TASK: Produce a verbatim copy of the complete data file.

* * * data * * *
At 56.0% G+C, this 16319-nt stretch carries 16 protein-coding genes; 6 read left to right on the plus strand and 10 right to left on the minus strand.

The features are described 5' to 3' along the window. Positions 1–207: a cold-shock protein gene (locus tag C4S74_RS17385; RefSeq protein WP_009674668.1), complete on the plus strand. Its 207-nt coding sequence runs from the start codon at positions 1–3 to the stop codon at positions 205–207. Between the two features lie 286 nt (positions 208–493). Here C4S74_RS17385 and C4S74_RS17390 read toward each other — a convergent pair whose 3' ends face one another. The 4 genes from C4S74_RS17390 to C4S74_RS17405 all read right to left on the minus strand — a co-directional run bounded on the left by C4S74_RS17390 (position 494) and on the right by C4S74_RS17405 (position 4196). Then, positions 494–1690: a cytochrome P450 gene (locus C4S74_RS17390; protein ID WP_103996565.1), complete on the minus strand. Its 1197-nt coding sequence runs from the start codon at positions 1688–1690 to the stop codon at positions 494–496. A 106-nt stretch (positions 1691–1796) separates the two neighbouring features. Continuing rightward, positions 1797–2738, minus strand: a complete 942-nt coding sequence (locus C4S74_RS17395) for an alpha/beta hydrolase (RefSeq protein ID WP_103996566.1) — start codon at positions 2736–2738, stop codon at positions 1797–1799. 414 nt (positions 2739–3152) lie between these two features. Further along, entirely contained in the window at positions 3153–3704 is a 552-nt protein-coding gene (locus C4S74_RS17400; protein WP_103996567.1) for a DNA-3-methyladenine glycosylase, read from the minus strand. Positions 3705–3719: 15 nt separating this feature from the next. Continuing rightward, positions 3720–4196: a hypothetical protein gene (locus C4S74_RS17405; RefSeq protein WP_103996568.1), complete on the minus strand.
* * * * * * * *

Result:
At 56.0% G+C, this 16319-nt stretch carries 16 protein-coding genes; 6 read left to right on the plus strand and 10 right to left on the minus strand.

The features are described 5' to 3' along the window. Positions 1–207: a cold-shock protein gene (locus tag C4S74_RS17385; RefSeq protein WP_009674668.1), complete on the plus strand. Its 207-nt coding sequence runs from the start codon at positions 1–3 to the stop codon at positions 205–207. Between the two features lie 286 nt (positions 208–493). Here C4S74_RS17385 and C4S74_RS17390 read toward each other — a convergent pair whose 3' ends face one another. The 4 genes from C4S74_RS17390 to C4S74_RS17405 all read right to left on the minus strand — a co-directional run bounded on the left by C4S74_RS17390 (position 494) and on the right by C4S74_RS17405 (position 4196). Then, positions 494–1690: a cytochrome P450 gene (locus C4S74_RS17390; protein ID WP_103996565.1), complete on the minus strand. Its 1197-nt coding sequence runs from the start codon at positions 1688–1690 to the stop codon at positions 494–496. A 106-nt stretch (positions 1691–1796) separates the two neighbouring features. Continuing rightward, positions 1797–2738, minus strand: a complete 942-nt coding sequence (locus C4S74_RS17395) for an alpha/beta hydrolase (RefSeq protein ID WP_103996566.1) — start codon at positions 2736–2738, stop codon at positions 1797–1799. 414 nt (positions 2739–3152) lie between these two features. Further along, entirely contained in the window at positions 3153–3704 is a 552-nt protein-coding gene (locus C4S74_RS17400; protein WP_103996567.1) for a DNA-3-methyladenine glycosylase, read from the minus strand. Positions 3705–3719: 15 nt separating this feature from the next. Continuing rightward, positions 3720–4196: a hypothetical protein gene (locus C4S74_RS17405; RefSeq protein WP_103996568.1), complete on the minus strand.